Crumbs Crumbs is offline
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Quote:
Originally posted by GreshamH
I'm with you Bean. Why even ask if you can't or won't give the info required to help you? If it's that secret why are you asking in an open forum?
The only info I was requesting was water temperatures at great depths. If I can not ask this question with out doing a tank build thread I am sorry.

I just wanted to see if anyone has crossed this bridge before. Im not going to attempt something that has not bin done successfully (yet) but just testing the waters. From the looks of it the commercial grade chillers I have seen do not have the cooling capacity. Im going to continue researching. If and when I make this happen Ill let you guys know.

Sorry to get you all so rattled
  #31  
Old 01/09/2008, 07:12 PM
JHemdal JHemdal is offline
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Crumb,

I gave you a pretty good estimate. Since you just sort of panned it, I did a quick web search for you. The second site I saw had this quote:

The temperature of the ocean at sea level around Hawaii is about 25 or 26 degrees Celsius. At 200 m, the temperature is around 15 degress C and at 400 m it is about 7 degrees C. The deeper you go, the colder it gets. Below about 2000 m, the temperature is about 2 to 3 degrees C.


Jay
  #32  
Old 01/09/2008, 08:12 PM
BeanAnimal BeanAnimal is offline
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Crumbs,

With all due respect...

"how cold does it get at the north pole? I have a guy who might get me an animal from there and I need to know what the temperature for that region is".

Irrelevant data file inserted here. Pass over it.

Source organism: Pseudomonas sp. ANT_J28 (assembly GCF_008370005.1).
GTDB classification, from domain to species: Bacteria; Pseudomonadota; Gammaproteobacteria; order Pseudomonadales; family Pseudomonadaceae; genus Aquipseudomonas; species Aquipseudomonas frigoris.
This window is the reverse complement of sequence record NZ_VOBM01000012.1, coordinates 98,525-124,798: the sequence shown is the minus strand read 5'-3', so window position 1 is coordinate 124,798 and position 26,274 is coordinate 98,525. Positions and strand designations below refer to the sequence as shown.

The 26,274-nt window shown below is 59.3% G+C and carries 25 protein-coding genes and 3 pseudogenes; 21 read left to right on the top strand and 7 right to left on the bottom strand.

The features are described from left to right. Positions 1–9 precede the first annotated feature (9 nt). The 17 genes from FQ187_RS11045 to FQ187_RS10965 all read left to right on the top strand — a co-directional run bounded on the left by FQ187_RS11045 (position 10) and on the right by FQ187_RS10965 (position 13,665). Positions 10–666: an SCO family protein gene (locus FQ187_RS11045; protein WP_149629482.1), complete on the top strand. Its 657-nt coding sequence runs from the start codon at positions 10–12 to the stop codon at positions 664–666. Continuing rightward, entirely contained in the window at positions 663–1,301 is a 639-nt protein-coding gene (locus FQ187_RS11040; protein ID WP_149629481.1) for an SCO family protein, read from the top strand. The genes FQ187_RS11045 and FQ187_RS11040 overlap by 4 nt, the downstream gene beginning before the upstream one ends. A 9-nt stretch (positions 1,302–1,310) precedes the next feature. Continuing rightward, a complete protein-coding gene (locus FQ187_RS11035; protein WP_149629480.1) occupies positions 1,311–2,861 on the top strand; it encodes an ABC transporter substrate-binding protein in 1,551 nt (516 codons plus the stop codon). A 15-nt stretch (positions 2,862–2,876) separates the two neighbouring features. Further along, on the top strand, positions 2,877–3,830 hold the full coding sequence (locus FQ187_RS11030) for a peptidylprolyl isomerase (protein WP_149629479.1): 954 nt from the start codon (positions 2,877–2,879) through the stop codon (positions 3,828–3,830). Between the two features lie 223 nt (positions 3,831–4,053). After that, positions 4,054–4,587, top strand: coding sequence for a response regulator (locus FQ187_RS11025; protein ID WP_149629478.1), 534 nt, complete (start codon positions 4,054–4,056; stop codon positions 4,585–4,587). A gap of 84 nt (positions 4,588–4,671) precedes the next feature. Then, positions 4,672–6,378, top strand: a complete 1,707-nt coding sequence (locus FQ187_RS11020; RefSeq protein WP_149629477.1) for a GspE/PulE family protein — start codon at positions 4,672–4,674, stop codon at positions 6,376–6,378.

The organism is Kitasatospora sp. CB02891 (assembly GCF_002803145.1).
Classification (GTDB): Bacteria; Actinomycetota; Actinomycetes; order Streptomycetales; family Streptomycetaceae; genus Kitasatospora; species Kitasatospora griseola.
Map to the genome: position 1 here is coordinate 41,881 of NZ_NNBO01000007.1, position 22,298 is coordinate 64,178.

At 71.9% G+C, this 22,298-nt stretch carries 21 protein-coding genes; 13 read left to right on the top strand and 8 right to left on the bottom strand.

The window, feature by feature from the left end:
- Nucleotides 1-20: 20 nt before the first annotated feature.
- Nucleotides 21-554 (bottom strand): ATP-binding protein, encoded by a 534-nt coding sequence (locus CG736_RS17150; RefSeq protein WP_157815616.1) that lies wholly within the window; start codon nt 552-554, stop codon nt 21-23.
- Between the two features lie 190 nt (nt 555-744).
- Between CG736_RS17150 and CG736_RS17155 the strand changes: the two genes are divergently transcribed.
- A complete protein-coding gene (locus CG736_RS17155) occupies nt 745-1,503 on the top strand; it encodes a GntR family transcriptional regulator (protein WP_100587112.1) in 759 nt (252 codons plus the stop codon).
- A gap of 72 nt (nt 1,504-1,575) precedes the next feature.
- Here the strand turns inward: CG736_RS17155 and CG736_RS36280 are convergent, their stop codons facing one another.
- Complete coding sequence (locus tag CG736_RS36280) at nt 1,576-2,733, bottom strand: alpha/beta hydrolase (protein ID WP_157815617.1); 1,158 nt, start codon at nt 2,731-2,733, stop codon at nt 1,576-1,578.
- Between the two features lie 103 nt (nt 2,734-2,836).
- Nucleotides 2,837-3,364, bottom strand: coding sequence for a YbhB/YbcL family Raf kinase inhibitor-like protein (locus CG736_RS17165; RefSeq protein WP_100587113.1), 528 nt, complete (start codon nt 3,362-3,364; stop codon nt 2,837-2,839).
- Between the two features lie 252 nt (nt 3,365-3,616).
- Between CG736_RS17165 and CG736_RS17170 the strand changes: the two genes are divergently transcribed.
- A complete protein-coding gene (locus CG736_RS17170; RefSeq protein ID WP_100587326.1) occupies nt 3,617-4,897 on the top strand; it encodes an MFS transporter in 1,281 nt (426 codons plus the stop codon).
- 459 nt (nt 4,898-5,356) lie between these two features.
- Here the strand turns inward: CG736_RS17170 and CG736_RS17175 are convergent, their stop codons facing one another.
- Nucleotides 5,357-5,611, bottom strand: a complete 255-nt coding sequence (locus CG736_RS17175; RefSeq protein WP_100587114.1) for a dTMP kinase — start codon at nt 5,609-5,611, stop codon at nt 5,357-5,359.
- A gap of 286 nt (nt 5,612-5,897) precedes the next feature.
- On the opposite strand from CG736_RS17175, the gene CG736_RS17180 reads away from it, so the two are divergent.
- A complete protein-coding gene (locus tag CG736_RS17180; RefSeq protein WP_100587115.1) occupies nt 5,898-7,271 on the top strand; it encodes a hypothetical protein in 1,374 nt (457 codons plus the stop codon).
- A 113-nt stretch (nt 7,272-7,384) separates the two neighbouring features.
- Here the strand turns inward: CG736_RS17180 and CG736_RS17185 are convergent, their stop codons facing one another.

That begs the question... WHAT ANIMAL?. Some may require a specific temperature to survive, others may not. The temperature is only releveant when the species is known. I think that is what many of us are trying to point out. Thus the "something is phishy" comments.

This is a public discussion forum and people are eager to participate in an "advanced conversation". When you go to the store and buy a nomex suit and a crash helmet the sales guy is going to be curious as to the application. 1) to provide you with the best answer and 2) out of curiosity as to your adventure. When you ignore the questions or dodge the questions, it only serves to raise the level of curiosity. The reality is that people are less inclined to help if they don't know what they are participating in.

Good luck with your project.

Last edited by BeanAnimal; 01/09/2008 at 08:31 PM.
  #33  
Old 01/09/2008, 08:20 PM
GreshamH GreshamH is offline
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Quote:
Originally posted by Crumbs
The only info I was requesting was water temperatures at great depths. If I can not ask this question with out doing a tank build thread I am sorry.

I just wanted to see if anyone has crossed this bridge before. Im not going to attempt something that has not bin done successfully (yet) but just testing the waters. From the looks of it the commercial grade chillers I have seen do not have the cooling capacity. Im going to continue researching. If and when I make this happen Ill let you guys know.

Sorry to get you all so rattled
Giving a name can only aid your search for the info you seek. Holding it back holds back what info is available to you. Some animals acclimate far better to temps, but not even the most knowledgable person in the world could assist with that info with out a name. Who knows, the animal you seek may be such.